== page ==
NanoScience Colloquium: Séverine le Gac - Organ-on-chip models for medical applications
NanoScience Colloquium by Prof. Séverine le Gac (http://www.severinelegac.com/) hosted by Christelle Prinz.
The pre-discussions with the local PhD students will be at 14.00 - 14.30
Organ-on-chip models for medical applications
Séverine Le Gac, Applied Microfluidics for BioEngineering Research, MESA+ Institute for Nanotechnology, TechMed Centre, University of Twente, The Netherlands
Organ-on-chip (OoC) platforms are currently considered as the next-generation in vitro models for various fields of applications such as drug and toxicity screening, disease modeling, tissue regeneration, metabolic studies, etc. Key advantages offered by these models compared to standard alternatives like 3D cell culture, are, for instance: (i) the possibility to accurately control the cellular microenvironment; (ii) to implement dynamic culture conditions in a microfluidic format; (iii) to emulate the architecture and/or the function of targeted organs by combining specific microfabricated structures with cells; and (iv) to stimulate the cells in the device, e.g., chemically, mechanically, and electrically, with an excellent spatiotemporal control.
In the last years and current research, the AMBER group has been developing OoC models for cancer research, in the field of assisted reproductive technologies (ART) and for evaluating the impact of plastic environment pollution on human health. Furthermore, we have designed an innovative mechanical actuation unit for OoC application to apply appropriate mechanical cues on 3D cell models.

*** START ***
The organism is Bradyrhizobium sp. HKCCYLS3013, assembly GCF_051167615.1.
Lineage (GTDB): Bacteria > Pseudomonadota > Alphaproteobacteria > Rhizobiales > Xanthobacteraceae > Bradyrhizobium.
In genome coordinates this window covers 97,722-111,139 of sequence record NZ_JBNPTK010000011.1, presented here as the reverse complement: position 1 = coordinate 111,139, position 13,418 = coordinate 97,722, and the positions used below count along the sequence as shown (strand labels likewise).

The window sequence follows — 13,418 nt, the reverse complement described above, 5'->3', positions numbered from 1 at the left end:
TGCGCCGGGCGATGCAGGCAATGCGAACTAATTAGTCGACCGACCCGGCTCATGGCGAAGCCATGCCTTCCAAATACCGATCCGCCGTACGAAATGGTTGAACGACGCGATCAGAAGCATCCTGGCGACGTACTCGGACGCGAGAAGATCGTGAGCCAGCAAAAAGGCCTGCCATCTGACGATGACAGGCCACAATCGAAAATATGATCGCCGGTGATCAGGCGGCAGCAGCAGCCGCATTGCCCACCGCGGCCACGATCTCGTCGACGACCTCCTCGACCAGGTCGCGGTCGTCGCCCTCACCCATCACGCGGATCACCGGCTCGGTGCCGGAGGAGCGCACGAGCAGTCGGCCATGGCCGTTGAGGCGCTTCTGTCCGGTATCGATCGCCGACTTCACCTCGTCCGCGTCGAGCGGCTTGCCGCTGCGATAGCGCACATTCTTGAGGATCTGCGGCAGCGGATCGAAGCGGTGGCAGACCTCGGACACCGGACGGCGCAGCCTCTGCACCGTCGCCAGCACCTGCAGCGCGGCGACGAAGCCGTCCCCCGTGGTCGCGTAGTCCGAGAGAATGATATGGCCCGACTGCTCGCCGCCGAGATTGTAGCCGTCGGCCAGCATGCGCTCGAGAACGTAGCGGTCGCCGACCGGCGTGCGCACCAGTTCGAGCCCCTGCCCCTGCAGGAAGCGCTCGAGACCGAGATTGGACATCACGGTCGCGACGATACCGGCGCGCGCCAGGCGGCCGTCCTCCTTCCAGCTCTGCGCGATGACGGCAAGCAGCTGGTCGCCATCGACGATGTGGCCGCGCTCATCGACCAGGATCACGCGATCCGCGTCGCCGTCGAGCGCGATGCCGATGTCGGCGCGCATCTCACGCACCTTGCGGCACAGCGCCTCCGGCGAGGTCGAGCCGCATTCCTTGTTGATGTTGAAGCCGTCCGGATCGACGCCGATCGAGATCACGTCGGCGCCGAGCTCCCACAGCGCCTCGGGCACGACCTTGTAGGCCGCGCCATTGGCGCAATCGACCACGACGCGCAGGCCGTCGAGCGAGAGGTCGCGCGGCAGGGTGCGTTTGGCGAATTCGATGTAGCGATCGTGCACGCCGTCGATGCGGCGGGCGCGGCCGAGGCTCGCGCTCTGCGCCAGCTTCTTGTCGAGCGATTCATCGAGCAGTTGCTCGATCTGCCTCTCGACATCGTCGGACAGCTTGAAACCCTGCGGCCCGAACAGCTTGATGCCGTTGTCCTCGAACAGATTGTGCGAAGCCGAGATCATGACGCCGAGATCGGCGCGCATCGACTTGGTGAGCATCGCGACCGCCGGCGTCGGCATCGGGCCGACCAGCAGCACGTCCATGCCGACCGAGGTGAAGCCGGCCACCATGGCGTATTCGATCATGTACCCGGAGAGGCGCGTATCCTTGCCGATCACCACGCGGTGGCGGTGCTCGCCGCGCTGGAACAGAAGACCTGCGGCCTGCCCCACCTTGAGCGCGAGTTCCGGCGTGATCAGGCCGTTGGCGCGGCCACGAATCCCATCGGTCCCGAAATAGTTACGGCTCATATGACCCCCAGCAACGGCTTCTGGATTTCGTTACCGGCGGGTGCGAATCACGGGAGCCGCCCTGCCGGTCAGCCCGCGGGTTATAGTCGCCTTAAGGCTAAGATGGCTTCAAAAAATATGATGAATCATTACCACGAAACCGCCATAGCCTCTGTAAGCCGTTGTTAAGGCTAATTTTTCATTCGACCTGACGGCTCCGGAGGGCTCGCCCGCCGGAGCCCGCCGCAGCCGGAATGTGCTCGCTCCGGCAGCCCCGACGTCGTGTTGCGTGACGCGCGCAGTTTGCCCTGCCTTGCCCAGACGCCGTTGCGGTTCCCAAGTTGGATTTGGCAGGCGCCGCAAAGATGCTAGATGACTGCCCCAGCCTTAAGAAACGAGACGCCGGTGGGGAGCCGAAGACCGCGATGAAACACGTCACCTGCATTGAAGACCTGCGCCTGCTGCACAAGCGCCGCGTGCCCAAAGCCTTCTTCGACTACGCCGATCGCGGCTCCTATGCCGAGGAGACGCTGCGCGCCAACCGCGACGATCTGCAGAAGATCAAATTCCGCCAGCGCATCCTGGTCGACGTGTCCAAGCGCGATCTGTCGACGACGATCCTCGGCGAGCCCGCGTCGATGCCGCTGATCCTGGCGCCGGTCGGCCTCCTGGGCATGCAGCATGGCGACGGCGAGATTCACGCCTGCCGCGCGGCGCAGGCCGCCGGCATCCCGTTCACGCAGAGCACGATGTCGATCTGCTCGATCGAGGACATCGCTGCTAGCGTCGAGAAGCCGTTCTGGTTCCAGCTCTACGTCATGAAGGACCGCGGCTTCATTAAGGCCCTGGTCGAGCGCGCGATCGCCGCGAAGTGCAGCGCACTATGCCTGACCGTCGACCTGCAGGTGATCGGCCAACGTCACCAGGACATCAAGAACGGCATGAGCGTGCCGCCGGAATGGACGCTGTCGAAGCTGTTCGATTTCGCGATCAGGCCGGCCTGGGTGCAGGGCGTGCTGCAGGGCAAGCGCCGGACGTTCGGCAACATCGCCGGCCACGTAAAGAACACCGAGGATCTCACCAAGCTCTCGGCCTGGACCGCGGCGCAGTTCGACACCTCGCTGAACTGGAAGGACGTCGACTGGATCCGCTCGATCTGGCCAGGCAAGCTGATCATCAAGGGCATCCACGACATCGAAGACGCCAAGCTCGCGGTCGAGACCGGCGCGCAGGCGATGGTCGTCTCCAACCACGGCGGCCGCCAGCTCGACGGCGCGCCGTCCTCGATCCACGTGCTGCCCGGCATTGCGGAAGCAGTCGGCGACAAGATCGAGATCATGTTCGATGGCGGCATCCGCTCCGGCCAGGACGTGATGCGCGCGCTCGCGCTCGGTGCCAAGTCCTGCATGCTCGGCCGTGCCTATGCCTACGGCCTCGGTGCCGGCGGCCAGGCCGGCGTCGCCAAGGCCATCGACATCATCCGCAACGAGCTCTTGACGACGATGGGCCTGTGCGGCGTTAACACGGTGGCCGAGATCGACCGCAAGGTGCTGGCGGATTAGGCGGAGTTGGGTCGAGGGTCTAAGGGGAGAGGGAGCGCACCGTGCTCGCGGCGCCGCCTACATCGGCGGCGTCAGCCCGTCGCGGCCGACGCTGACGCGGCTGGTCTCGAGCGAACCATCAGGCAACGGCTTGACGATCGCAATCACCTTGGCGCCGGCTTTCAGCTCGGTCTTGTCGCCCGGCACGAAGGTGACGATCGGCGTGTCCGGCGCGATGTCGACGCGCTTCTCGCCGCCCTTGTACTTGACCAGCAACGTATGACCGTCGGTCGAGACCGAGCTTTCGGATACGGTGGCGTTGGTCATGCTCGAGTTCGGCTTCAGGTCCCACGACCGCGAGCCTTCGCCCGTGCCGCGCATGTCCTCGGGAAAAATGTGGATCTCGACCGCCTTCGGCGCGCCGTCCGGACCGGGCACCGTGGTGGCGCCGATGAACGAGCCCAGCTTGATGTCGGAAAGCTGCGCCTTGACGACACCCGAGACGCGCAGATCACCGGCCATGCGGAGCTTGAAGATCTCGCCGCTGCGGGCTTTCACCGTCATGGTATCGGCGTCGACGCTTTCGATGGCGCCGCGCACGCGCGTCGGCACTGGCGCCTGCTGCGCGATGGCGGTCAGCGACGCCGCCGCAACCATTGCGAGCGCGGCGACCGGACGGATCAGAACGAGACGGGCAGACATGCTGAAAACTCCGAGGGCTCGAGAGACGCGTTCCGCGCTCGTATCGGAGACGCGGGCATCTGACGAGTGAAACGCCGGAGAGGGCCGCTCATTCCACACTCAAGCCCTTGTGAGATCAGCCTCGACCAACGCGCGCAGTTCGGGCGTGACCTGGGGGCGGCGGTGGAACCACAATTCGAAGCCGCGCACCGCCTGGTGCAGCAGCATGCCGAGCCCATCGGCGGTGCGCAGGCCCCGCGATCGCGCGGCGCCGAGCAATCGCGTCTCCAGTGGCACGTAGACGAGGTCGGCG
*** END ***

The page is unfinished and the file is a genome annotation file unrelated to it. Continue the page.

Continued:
In my presentation I will focus on work related to cancer research and the inclusion of biomechanical actuation in OoC models. For the first topic, I will present efforts from our group to create tumor-on-chip models to evaluate the delivery of nanomedicines using flow-based approaches and microbubbles actuated by ultrasound into multicellular tumor spheroids, and to introduce a vascular system. For the second topic, I will present the design of our mechanical actuation unit, initially developed to create a cartilage-on-chip platform, and discuss the impact of various types of mechanical stimulation scenarios on chondrocytes (specialized cartilage cells) to re-create an in vivo-like microenvironment in terms of extra-cellular matrix production. In current work, we are exploring different applications for this mechanical actuation units to create other disease models.
About the event
Christelle [dot] Prinz [at] ftf [dot] lth [dot] se